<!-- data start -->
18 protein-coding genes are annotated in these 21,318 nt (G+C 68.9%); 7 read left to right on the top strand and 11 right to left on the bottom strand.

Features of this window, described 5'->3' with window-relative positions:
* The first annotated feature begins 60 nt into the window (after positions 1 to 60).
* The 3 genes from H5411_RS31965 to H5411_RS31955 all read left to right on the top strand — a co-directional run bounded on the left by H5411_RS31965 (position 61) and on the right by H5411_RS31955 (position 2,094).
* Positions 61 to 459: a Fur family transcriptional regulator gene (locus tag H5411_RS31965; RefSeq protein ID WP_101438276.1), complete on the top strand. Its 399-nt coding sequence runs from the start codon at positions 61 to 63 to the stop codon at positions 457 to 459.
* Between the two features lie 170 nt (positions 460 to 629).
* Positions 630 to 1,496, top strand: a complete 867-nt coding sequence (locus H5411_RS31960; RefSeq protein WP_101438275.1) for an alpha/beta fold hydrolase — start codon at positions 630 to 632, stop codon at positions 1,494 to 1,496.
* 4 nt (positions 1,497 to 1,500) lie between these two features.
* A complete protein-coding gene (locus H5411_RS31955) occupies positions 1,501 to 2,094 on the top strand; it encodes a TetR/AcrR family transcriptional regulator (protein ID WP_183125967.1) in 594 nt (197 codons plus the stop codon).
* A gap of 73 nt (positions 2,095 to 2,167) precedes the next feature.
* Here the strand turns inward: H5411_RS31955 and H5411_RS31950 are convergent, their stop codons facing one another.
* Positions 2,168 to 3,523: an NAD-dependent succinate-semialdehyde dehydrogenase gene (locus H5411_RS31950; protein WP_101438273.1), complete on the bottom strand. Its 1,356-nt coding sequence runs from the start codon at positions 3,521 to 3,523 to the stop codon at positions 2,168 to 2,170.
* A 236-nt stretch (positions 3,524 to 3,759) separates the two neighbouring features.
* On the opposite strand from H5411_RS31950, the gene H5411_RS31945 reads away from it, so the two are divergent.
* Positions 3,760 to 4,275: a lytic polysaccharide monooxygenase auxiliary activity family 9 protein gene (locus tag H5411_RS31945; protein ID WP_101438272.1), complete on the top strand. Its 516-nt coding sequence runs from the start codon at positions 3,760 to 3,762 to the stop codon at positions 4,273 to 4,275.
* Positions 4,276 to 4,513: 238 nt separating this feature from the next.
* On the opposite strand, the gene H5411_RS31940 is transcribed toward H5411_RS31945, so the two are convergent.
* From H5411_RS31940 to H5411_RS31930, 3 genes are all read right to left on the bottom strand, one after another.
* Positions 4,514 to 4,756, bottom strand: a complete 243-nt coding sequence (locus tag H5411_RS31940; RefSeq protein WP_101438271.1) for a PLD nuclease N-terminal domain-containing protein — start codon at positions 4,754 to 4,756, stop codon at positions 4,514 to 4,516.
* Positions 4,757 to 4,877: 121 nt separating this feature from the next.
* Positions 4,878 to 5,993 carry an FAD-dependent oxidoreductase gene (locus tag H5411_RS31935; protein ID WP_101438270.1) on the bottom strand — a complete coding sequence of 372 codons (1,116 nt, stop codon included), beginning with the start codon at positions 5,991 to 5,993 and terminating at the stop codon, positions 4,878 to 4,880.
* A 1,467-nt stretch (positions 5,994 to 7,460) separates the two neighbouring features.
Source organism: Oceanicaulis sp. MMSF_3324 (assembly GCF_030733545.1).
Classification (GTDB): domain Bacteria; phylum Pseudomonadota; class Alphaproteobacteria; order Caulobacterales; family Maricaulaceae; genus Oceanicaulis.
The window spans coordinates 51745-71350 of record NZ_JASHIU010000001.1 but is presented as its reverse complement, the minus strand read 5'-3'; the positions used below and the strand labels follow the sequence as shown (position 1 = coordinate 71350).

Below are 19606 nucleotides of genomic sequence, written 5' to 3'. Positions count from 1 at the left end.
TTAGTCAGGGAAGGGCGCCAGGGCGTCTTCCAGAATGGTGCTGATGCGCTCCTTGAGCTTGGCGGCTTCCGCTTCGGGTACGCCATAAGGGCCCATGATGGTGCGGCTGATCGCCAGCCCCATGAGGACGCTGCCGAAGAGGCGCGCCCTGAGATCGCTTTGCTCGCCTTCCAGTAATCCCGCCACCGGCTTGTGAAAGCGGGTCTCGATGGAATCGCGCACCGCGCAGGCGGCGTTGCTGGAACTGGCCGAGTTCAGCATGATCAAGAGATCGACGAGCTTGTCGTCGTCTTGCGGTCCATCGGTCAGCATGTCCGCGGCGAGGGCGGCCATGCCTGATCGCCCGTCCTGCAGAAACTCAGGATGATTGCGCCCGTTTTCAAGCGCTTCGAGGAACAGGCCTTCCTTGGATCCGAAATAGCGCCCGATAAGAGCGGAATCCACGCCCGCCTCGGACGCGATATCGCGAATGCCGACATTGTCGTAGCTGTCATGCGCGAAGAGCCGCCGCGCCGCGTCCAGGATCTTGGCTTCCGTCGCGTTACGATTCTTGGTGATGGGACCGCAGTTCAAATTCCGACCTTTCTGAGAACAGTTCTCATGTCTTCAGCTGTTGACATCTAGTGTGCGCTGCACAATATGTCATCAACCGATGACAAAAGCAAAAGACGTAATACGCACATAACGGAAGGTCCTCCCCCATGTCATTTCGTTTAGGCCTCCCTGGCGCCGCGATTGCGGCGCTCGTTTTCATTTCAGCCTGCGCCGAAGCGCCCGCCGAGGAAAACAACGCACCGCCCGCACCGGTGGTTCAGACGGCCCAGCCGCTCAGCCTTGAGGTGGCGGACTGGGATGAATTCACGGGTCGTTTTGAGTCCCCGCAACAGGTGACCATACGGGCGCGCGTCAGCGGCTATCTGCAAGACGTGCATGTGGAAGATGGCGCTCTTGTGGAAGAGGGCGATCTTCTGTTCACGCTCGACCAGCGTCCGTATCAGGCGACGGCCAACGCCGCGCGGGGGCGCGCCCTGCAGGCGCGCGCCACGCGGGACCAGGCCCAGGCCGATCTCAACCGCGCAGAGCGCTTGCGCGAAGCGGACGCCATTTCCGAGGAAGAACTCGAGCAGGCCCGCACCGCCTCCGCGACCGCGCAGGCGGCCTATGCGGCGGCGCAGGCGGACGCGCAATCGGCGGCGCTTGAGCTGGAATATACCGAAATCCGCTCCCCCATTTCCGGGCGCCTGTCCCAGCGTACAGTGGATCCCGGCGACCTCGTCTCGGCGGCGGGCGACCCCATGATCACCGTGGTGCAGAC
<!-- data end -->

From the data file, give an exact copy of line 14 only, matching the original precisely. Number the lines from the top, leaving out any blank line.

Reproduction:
* On the opposite strand from H5411_RS31950, the gene H5411_RS31945 reads away from it, so the two are divergent.